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Yesterday β€” January 17th 2022Wired

Global Ship Traffic Could Imperil the Antarctic's Biosecurity

By Doug Johnson, Ars Technica
Vessels from more than 1,500 ports have visited the region since 2014. Each one is a threat to introduce invasive species.

Tabletop RPG Rule Books Can Be Beautiful and Accessible

By Pearse Anderson
Role-playing rule books are being designed to be more experimental and unique. Here’s how they can be designed for accessibility, too.

Gig Workers Were Promised a Better Deal. Then They Were Outsourced

By Morgan Meaker
A new subcontractor industry in Europe is benefiting from platforms’ efforts to clean up their image and comply with stricter employment rules.

Is There Really Such a Thing as Low-Carbon Beef?

By Matt Reynolds
The USDA is making it easier for farmers to market their meat as β€œlow-carbon.” Not everyone is happy about it.

China’s β€˜People’s Courts’ Resolve Online Disputes at Tech Firms

By Jennifer Conrad
No garlic on the oysters? Soup stained a blanket? Panels of users hear the complaints and can order refunds or removal of critical reviews.

Inside the Student-Led Covid Walkouts

By Pia Ceres
US high school students are demanding safer classrooms, and they’re mobilizing through group chats, Google Docs, and homespun social media campaigns.

Yellowjackets Is the Internet's Favorite Anti-Internet Show

By Angela Watercutter
Its story begins in the halcyon days before smartphones took over teens’ lives. Of course, everyone on social media is obsessed.

Destructive Hacks Against Ukraine Echo Its Last Cyberwar

By Andy Greenberg
A data wiper posing as ransomware bears a discomfiting resemblance to the earlier wave of Russian cyberattacks that ended with NotPetya.

How to Prepare for Climate Change's Most Immediate Impacts

By Emma Pattee
The effects of the climate crisis are happening right now. From natural disasters to supply chain shortages, here's how to cope.

Our 4 Favorite Electric Kick Scooters

By Julian Chokkattu
These WIRED-tested e-scooters will help you scoot scoot scoot around town.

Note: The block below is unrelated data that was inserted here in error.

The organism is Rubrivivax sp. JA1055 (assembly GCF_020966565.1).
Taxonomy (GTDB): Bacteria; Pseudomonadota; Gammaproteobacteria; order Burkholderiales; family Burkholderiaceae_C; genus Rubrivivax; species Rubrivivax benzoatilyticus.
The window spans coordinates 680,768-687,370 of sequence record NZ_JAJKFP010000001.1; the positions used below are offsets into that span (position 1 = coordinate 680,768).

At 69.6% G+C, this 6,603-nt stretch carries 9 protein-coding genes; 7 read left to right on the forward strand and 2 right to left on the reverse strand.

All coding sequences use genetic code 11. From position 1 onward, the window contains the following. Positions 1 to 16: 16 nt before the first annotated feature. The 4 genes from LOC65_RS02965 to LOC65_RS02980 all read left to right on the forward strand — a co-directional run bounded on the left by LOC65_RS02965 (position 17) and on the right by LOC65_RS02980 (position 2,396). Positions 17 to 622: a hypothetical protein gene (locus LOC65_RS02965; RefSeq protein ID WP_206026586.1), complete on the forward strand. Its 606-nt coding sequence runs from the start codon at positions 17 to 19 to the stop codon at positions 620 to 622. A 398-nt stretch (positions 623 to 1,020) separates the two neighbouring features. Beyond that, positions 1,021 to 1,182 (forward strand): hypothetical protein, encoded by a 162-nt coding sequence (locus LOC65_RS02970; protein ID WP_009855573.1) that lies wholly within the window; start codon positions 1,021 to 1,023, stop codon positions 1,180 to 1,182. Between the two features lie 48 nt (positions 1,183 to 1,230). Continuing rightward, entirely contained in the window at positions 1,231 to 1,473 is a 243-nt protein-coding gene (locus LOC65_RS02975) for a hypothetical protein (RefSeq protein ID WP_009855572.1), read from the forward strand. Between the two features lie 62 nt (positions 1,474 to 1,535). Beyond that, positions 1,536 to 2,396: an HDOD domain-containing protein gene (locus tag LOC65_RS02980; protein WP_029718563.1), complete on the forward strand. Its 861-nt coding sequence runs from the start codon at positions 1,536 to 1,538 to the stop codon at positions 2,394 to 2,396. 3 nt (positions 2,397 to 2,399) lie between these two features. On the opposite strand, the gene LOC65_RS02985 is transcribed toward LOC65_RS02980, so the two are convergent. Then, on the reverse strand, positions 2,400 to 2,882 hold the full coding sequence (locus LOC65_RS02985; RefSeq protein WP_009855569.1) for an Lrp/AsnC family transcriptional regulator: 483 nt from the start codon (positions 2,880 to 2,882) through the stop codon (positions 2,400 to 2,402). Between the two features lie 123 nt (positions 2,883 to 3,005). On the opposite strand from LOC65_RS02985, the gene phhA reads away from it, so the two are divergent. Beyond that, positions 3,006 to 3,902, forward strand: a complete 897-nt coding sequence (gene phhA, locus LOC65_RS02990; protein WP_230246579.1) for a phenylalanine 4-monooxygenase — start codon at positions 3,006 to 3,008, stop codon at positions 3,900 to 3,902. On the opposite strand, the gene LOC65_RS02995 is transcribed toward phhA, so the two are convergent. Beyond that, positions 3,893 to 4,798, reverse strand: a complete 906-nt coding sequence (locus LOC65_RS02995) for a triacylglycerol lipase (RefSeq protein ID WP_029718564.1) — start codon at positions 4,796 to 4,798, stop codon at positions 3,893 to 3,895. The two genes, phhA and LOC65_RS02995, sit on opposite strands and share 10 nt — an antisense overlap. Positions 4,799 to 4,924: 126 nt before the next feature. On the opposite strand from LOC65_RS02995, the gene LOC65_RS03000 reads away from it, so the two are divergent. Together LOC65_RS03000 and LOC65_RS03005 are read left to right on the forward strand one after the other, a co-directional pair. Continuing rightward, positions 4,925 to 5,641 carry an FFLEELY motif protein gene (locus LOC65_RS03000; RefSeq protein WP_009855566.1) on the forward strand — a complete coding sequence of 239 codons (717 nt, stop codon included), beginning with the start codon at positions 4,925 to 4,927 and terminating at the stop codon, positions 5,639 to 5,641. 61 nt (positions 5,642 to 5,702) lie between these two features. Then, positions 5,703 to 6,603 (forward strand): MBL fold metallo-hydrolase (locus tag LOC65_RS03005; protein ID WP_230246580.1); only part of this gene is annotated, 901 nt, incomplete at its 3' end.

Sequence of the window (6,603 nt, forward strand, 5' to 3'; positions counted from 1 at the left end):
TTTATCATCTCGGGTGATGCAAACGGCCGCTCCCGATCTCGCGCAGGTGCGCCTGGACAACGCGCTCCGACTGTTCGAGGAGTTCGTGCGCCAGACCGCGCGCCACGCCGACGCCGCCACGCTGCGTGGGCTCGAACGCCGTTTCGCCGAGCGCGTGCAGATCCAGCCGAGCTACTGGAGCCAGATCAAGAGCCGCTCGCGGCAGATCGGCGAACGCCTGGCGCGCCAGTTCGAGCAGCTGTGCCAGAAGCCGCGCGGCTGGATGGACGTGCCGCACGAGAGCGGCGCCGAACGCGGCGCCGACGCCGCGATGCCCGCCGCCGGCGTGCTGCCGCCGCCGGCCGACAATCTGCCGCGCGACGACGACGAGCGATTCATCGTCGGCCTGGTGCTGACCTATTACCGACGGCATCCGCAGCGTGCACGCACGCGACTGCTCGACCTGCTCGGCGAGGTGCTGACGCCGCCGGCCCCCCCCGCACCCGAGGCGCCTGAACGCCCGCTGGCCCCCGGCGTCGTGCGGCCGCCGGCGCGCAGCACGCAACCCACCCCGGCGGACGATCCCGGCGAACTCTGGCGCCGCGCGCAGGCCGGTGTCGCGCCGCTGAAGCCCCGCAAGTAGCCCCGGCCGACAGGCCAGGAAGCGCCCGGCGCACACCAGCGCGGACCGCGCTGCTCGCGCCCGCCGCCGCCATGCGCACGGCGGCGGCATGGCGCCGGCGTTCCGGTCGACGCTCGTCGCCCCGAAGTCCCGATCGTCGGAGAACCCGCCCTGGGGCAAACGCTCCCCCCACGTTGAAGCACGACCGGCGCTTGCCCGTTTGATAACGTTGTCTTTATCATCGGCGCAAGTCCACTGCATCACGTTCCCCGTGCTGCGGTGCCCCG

How Apple's iCloud Private Relay Can Keep You Safe

By David Nield
The newest security measure is still in beta. But if you want to make use of it, here's what you need to know.

Meet Our New Favorite Travel Mug

By Joe Ray
The Oxo Good Grips Thermal Mug keeps your coffee nice and hotβ€”and it's dishwasher-safe!

The Mega-Guide to Fixing Your Own iPhone

By Simon Hill
Battery not holding a charge? Wi-Fi woes? We break down ways to solve almost any issue you can think of.

An Injection of Chaos Solves a Decades-Old Fluid Mystery

By Adam Mann
In the 1960s, drillers noticed that certain fluids would firm up if they flowed too fast. Researchers have finally explained why.

Games Bring Space Exploration Home. But They Omit the Full Risks

By Ramin Skibba
There’s something trickier than teaching players to design rockets and navigate radiation.

Home Cooks, You Should Be Pre-Salting Your Vegetables

By Joe Ray
Brining veggies or tossing them with salt before cooking is a simple and foolproof way to unleash more flavor.

When It Comes to Health Care, AI Has a Long Way to Go

By Tom Simonite
Medical information is more complex and less available than the web data that many algorithms were trained on, so results can be misleading.

Our Favorite Period Products

By Medea Giordano
Try a subscription serviceβ€”or opt for budget- and eco-friendly gear like a menstrual cup, period underwear, or reusable pads.

A Teen Took Control of Teslas by Hacking a Third-Party App

By Brian Barrett
Plus: Open source sabotage, Ukrainian website hacks, and more of the week's top security news.

Old Climate Clues Shed New Light on History

By Jacques Leslie
Historians are reexamining eras of social turmoil and linking them to volcanic eruptions, prolonged droughts, and other disturbances in the natural world.
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